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Novel biomarkers for potential risk stratification of drug induced liver injury (DILI)

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journal contribution
submitted on 2024-03-11, 08:38 and posted on 2024-03-11, 08:39 authored by Mohammed Ibn-Mas’ud Danjuma, Jamal Sajid, Haajra Fatima, Abdel-Naser Elzouki

Background:

Drug induced liver injury (DILI) is an increasing cause of acute liver injury especially with increasing need for pharmacotherapy of widening comorbidities amongst our ever-aging population. Uncertainty however remains regarding both acceptable and widely agreeable diagnostic algorithms as well a clear understanding of mechanistic insights that most accurately underpins it. In this review, we have explored the potential role of emerging novel markers of DILI and how they could possibly be integrated into clinical care of patients.

Methods:

We explored PUBMED and all other relevant databases for scientific studies that explored potential utility of novel biomarkers of DILI, and subsequently carried out a narrative synthesis of this data. As this is a narrative review with no recourse to patient identifiable information, no ethics committee's approval was sought or required.

Results:

Novel biomarkers such as microRNA-122 (miR-122) profiles, high mobility group box-1 (HMGB1), glutamate dehydrogenase (GLDH), and cytokeratin-18 (K-18), amongst others do have the potential for reducing diagnostic uncertainties associated with DILI.

Conclusion:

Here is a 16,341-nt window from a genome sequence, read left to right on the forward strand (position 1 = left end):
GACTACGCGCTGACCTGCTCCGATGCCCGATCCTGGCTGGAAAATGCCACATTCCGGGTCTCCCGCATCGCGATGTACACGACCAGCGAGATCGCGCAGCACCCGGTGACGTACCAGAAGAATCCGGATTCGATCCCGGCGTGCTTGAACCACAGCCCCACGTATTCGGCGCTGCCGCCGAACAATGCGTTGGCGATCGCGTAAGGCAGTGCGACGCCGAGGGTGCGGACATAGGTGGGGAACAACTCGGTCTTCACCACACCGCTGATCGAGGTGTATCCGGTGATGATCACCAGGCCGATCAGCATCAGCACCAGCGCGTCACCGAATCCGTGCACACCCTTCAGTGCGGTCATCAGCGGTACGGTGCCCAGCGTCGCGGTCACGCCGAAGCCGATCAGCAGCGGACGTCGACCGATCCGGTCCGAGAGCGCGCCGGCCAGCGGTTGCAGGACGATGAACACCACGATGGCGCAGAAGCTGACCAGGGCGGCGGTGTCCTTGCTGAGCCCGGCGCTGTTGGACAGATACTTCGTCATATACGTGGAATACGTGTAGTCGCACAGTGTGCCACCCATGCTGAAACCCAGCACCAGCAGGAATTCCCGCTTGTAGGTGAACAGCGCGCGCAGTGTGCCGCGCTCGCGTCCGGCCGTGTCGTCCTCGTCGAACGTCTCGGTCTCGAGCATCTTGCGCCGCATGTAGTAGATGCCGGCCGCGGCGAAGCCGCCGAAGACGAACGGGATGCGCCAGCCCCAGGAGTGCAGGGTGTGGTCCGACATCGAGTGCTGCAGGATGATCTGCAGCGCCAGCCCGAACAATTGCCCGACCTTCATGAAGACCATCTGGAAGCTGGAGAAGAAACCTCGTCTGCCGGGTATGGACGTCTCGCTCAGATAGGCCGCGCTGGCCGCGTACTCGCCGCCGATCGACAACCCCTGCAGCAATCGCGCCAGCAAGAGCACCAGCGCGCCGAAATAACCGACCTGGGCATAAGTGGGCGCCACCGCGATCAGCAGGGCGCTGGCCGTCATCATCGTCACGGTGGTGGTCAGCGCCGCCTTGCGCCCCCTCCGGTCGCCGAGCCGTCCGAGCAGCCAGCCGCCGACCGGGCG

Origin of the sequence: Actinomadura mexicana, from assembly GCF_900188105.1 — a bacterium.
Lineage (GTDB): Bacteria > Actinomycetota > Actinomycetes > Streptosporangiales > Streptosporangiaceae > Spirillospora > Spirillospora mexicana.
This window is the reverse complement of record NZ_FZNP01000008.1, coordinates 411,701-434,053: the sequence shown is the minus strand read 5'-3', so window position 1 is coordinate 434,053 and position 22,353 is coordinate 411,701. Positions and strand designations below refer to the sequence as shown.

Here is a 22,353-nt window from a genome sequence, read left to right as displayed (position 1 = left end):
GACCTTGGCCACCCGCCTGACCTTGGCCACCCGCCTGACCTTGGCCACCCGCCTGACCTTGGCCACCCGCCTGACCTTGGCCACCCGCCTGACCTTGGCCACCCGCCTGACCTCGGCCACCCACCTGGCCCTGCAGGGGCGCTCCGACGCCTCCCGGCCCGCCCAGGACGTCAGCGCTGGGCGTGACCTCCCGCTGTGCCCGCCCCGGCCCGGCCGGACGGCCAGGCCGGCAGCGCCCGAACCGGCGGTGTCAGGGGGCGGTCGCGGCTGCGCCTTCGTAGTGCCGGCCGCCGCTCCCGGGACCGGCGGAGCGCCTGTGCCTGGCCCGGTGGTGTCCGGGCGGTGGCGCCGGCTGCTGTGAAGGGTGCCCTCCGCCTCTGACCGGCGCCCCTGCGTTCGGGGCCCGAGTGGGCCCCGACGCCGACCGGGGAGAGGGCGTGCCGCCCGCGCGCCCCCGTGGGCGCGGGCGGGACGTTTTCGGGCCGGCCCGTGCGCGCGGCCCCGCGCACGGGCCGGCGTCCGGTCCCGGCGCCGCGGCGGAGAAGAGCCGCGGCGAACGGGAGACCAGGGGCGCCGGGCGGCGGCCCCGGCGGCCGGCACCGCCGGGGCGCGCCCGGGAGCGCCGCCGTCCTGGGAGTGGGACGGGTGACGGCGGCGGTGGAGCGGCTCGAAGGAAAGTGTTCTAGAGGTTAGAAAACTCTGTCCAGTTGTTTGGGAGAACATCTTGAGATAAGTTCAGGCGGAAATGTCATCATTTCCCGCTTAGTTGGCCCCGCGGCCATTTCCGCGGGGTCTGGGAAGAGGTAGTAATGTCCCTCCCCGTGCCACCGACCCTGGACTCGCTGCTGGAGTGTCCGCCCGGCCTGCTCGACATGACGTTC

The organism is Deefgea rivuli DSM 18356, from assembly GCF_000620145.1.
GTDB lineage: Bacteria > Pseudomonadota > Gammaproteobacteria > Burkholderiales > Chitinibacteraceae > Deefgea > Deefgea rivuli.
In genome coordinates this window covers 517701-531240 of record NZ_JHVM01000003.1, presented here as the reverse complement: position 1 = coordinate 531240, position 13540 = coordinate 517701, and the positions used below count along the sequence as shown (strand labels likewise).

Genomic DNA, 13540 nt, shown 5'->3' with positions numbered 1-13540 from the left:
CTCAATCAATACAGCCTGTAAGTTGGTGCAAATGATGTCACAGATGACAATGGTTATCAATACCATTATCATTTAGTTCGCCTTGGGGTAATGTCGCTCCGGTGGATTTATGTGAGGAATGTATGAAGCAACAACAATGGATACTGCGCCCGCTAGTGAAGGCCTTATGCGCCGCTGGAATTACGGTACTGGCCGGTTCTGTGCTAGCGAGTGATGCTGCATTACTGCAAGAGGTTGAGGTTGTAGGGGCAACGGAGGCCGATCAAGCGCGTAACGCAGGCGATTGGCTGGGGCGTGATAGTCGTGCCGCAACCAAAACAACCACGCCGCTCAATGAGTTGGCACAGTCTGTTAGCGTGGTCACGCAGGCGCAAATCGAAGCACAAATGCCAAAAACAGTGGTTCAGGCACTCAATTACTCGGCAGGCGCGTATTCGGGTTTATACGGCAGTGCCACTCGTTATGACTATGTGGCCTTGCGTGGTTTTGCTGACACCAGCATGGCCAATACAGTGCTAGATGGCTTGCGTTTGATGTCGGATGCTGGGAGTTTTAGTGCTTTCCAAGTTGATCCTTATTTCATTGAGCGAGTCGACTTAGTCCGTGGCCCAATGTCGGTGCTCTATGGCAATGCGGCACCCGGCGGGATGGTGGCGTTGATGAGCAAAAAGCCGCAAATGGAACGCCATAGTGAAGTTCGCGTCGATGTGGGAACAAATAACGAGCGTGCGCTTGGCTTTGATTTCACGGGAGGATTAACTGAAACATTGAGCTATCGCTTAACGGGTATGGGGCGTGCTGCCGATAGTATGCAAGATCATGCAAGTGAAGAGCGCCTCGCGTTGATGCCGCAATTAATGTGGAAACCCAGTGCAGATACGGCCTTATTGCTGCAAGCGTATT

With the increasing validation of some of the novel liver biomarkers such as K-18, mir-122, HMGB-1, and GLDH, there is the potential for improvement in the diagnostic uncertainty commonly associated with cases of DILI.

Other Information

Published in: Medicine
License: http://creativecommons.org/licenses/by/4.0
See article on publisher's website: https://dx.doi.org/10.1097/md.0000000000018322

Funding

Open Access funding provided by the Qatar National Library.

History

Language

  • English

Publisher

Wolters Kluwer

Publication Year

  • 2019

License statement

This Item is licensed under the Creative Commons Attribution 4.0 International License.

Institution affiliated with

  • Hamad Medical Corporation
  • Hamad General Hospital - HMC
  • Qatar University
  • Qatar University Health - QU
  • College of Medicine - QU HEALTH

Methodology

We explored PUBMED and all other relevant databases for scientific studies that explored potential utility of novel biomarkers of DILI, and subsequently carried out a narrative synthesis of this data. As this is a narrative review with no recourse to patient identifiable information, no ethics committee's approval was sought or required.

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